Jazz Hands! (Or how I keep your prints oil-free)

These are my print handling gloves. They’re simple white cotton gloves and they stop any oil from my hands transferring to the prints while I’m handling them.

This post is brought to you through the medium of expressive mime...

These are my print handling gloves. They’re simple white cotton gloves and they stop any oil from my hands transferring to the prints while I’m handling them.

It’s all part of making my work as archival and lasting as possible; give it a few years and your investment still won’t have any sticky paw prints on it.

And yes, once they are donned it is almost impossible to resist doing a fake tap dance and making “jazz hands”! 😂

Do you ever use colour?

A very small pastel painting of bluebells carpeting the ground beneath three copper beech trees sporting their dark red new leaves. In the back ground are flowering shrubs and trees.

‘Bluebells, Coles’
2.5 x 3.5in (ACEO size)
Soft pastel on UArt paper

The weather is cold and grey today but it won’t be long before the bluebells are carpeting the beech woods with wave after floral wave of delicately scented colour.

This is a teeny, tiny pastel painting I did on UArt paper with the most delicious soft pastel set made by Sennelier.

You thought there was no colour in my art, right?! Well, part of the joy of linocutting my way is the challenge of representing a world filled with colour and tone using just one colour and making a variety of marks to suggest tone. When colour is removed the viewer focuses on the textures, shapes and subject matter instead.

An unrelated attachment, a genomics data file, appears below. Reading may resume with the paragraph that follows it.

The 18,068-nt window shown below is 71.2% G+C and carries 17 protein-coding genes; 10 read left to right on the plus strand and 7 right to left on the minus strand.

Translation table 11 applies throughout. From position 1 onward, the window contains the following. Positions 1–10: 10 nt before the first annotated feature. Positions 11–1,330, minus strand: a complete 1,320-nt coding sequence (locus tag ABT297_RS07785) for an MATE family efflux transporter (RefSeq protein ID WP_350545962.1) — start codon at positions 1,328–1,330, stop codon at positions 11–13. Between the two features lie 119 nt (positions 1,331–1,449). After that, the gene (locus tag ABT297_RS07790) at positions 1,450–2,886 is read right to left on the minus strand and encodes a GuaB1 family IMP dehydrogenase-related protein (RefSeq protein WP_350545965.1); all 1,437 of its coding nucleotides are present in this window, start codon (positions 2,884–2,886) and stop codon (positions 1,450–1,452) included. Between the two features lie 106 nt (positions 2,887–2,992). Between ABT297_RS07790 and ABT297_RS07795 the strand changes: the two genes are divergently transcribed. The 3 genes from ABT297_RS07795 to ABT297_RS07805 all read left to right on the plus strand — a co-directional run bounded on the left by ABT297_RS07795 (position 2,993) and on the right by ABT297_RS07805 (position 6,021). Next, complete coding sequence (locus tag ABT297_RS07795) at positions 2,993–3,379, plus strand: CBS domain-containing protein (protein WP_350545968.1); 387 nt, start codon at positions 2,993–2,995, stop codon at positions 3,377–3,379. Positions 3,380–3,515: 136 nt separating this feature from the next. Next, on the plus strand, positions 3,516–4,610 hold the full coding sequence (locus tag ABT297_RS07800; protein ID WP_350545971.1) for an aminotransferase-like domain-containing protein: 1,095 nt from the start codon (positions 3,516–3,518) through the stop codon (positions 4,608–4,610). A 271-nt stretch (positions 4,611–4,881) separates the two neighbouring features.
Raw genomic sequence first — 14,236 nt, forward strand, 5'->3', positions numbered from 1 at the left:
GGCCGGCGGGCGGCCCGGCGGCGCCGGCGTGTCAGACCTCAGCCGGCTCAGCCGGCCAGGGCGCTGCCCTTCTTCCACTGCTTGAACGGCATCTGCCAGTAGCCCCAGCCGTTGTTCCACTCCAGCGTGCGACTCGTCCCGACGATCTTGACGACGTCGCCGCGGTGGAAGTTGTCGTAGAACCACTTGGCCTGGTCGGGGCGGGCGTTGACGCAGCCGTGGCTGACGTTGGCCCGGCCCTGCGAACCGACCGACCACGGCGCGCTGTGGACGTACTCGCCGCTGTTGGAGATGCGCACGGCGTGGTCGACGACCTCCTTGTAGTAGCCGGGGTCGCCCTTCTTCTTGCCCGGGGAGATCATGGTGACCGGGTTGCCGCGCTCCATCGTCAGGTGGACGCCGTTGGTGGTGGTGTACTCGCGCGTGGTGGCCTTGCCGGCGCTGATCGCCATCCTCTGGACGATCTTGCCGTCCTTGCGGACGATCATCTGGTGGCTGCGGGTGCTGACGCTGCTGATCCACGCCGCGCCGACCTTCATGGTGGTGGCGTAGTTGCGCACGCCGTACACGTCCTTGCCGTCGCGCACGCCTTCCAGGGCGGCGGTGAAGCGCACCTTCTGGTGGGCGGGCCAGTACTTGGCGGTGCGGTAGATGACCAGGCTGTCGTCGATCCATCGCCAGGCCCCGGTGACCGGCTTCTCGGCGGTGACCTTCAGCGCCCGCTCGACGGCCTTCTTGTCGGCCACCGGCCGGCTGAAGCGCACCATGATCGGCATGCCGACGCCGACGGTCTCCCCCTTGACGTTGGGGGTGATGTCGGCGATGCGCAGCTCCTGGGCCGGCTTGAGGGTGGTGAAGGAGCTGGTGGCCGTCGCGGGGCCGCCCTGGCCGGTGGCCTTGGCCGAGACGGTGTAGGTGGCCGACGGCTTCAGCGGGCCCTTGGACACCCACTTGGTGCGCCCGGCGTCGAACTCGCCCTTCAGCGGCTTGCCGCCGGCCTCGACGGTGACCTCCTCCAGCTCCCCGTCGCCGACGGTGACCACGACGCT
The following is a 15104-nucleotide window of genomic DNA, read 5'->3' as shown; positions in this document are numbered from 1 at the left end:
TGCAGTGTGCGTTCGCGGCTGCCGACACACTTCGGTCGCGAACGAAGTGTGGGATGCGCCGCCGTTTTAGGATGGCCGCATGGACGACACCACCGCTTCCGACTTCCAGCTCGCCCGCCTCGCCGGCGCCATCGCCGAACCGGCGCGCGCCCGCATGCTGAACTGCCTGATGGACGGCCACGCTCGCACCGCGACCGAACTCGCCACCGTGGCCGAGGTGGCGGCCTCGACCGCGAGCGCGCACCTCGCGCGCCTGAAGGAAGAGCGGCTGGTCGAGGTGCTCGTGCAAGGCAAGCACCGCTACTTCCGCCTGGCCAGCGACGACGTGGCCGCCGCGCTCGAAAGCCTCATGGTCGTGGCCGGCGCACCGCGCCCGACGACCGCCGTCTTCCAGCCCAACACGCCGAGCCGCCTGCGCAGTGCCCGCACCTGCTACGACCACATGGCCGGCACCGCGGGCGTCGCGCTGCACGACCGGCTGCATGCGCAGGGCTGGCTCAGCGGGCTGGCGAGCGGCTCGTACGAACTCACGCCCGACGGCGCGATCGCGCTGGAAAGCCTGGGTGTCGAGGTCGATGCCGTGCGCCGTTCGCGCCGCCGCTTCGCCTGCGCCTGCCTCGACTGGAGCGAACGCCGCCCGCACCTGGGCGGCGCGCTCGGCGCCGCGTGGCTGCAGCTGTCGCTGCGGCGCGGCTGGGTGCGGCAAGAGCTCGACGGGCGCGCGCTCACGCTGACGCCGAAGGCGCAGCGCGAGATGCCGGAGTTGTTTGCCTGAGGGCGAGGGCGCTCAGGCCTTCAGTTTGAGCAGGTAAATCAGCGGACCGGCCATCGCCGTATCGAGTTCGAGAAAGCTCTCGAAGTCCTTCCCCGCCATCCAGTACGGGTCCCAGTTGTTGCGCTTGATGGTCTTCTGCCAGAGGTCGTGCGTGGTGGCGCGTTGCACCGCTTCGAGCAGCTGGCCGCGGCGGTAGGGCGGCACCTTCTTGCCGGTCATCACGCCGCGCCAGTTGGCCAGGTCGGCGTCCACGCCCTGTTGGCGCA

The measure of productivity

A black and white photo of a small shallow ceramic dish full of lino cuttings. These are like carrot or potato peelings, but on a much smaller scale since many were made with tools under 1mm across

A day’s productivity pile before /\
.
.
.
... and after \/

A black and white photo of a small shallow ceramic dish that is now emptied and contains no lino cuttings so the rake fired pattern on the inside is now satisfyingly visible

I must confess that I don’t always manage to corral my lino cuttings into a small shallow ceramic dish.

Usually, I’m so focussed on cutting that bits can be found all over the bench (and me... and the floor... several rooms away)!

But stopping to put them into a dish means less mess, and I get to empty it at the end of the day and enjoy the raku fired pattern on the inside of the now satisfyingly empty dish.

Buy me a Ko-fi

A black and white close-up photo of the surface of a mug of hot beverage. On the top, bubbles formed when the hot water was added have collected into a heart shape.

I’ve just got myself a Ko-fi page!

If you haven’t heard of it, Ko-fi helps people who make things get support from the people who like those things.

ko-fi.com/lbprintmaker

If you like my prints and cards, please consider buying me a “coffee” to keep me in ink & paper, although you can set up a campaign, so I am currently working towards getting the ‘Instruments of Hope’ series framed.

Thank you! *raises mug in a toast to lovely followers*

Best Ever Testimonial

Handwritten note from my youngest collector that reads, "Thank you for the lovely otter picter [sic]. It is so adorable I also really [pen colour changes] liked the card it was so funny (I have changed pen) do you like my — [drawing of a cetacean with "whale" written inside it] or dolphin [nineteen X for kisses] Loads of love frome [sic]"

There was a thread over on Twitter about best ever feedback or testimonial.

For me, it has to be this one, which is from my youngest collector who is nine years old and had just received an otter print.

You, too, can own an otter print that I hope will bring you as much joy as it for a budding art collector!